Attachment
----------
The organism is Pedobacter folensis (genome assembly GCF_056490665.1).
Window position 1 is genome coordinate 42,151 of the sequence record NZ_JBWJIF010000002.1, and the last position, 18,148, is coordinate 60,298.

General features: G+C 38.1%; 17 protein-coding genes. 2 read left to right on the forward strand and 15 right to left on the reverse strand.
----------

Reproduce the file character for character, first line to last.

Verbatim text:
The organism is Pedobacter folensis (genome assembly GCF_056490665.1).
Window position 1 is genome coordinate 42,151 of the sequence record NZ_JBWJIF010000002.1, and the last position, 18,148, is coordinate 60,298.

General features: G+C 38.1%; 17 protein-coding genes. 2 read left to right on the forward strand and 15 right to left on the reverse strand.